This small head, full of wonderful details, portrays Queen Tiye, one of the most powerful women in ancient Egypt. She was the wife of Amenhotep III and mother of Amenhotep IV (Akhenaten). The queen’s facial features follow the stylistic canons of the reign of Amenhotep III in the almond-shaped eyes, the arching eyebrows, and the thin nose.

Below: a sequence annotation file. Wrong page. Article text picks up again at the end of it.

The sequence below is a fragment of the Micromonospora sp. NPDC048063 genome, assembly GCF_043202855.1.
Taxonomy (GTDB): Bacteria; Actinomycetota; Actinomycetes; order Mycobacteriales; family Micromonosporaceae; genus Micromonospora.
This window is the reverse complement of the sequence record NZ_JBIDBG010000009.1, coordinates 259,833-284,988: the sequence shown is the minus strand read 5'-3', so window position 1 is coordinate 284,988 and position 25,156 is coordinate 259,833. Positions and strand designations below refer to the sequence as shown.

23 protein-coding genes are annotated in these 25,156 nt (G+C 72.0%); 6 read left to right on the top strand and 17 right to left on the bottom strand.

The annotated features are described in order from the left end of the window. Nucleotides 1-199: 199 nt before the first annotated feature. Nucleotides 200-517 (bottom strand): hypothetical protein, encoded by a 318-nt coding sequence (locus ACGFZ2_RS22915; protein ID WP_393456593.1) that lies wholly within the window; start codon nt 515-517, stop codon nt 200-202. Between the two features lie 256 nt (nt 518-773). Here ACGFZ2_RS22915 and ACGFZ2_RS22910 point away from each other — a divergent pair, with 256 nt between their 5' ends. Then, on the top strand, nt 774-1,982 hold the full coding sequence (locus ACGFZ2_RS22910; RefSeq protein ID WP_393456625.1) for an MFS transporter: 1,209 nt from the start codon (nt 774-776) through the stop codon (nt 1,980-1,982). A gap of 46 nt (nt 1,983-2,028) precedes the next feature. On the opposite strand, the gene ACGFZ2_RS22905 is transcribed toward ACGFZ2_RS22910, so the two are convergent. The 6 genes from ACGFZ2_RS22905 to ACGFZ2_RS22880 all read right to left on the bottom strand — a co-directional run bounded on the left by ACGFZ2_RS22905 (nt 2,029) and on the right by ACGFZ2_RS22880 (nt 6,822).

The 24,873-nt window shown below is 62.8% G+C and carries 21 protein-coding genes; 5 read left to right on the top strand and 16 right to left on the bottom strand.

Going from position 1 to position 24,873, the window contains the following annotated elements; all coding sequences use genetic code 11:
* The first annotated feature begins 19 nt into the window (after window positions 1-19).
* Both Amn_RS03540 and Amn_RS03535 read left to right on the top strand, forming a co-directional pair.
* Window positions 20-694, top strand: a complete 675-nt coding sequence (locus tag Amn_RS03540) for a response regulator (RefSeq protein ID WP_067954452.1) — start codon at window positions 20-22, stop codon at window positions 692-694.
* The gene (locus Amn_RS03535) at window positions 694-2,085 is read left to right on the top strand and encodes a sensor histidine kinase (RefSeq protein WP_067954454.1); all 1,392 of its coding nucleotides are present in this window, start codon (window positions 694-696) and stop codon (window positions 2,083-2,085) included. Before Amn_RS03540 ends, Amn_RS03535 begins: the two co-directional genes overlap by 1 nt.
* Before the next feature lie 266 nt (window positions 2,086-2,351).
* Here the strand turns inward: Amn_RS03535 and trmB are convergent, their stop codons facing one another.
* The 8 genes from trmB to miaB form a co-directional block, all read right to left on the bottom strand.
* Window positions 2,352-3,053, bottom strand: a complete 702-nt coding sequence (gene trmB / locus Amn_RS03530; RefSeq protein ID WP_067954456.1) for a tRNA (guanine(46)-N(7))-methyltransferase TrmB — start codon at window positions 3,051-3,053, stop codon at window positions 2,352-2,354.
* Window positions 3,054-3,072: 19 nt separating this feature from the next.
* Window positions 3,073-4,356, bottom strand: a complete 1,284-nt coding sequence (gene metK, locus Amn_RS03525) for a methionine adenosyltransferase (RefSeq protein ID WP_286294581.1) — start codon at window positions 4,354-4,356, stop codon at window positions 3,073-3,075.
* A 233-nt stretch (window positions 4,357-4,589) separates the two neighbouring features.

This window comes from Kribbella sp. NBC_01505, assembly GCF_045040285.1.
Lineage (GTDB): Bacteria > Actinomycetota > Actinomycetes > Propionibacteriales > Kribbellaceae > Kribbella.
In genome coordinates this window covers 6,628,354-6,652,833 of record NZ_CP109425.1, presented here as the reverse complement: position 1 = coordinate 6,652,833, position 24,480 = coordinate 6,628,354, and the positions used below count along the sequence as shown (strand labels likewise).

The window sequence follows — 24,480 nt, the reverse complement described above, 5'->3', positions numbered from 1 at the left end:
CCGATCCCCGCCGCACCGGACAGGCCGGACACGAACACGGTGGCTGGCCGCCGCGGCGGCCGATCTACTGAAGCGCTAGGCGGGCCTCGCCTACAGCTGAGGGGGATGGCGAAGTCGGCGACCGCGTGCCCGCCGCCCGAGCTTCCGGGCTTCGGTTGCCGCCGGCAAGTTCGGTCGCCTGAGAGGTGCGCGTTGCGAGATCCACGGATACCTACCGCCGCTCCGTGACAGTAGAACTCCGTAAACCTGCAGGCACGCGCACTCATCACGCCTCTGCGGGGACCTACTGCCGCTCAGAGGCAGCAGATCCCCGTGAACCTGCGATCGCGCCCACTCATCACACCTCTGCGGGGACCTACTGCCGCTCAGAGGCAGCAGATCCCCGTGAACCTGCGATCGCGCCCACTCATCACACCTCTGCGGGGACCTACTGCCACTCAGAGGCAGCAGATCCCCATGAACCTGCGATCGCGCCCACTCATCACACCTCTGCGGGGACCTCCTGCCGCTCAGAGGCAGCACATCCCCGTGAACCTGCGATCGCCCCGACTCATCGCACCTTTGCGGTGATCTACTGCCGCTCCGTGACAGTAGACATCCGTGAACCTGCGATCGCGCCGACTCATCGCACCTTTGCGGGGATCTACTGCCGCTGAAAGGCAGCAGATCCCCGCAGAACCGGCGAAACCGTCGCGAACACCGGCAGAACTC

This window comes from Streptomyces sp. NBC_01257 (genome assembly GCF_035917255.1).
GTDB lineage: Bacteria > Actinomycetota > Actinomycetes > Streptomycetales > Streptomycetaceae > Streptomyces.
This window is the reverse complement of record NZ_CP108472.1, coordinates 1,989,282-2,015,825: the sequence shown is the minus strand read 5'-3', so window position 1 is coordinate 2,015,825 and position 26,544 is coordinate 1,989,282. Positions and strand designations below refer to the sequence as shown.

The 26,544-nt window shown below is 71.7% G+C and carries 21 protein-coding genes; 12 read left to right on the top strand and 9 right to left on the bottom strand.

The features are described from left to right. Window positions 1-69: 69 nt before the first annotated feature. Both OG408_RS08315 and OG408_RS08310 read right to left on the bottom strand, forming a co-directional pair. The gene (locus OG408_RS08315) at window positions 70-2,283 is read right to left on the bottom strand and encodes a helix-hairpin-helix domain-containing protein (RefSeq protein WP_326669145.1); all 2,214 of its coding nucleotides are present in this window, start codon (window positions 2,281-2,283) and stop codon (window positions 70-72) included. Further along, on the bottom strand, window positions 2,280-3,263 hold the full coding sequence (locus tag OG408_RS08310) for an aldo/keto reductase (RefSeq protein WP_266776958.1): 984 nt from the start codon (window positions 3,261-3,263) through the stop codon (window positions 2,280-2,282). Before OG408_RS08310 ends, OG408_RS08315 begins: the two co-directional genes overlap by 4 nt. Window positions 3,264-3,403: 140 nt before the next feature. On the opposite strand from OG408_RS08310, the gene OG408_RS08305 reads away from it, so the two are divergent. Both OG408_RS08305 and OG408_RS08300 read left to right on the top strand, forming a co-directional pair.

Her down-turned mouth with fleshy lips is a typical detail of the portrait of the queen, making her image unique and unmistakable. The queen wears a wig of tight curls leaving her ears uncovered. There is a two-winged uraeus (rearing cobras) protecting her name flanking the diadem of the head. The head was found in the temple of Hathor, protective goddess of the turquoise mountain at Serabit el-Khadim in Sinai.
New Kingdom, late 18th Dynasty, reign of Amenhotep III, ca. 1391-1353 BC. Steatite, height: 7.5 cm. Now in the Egyptian Museum, Cairo. JE 38257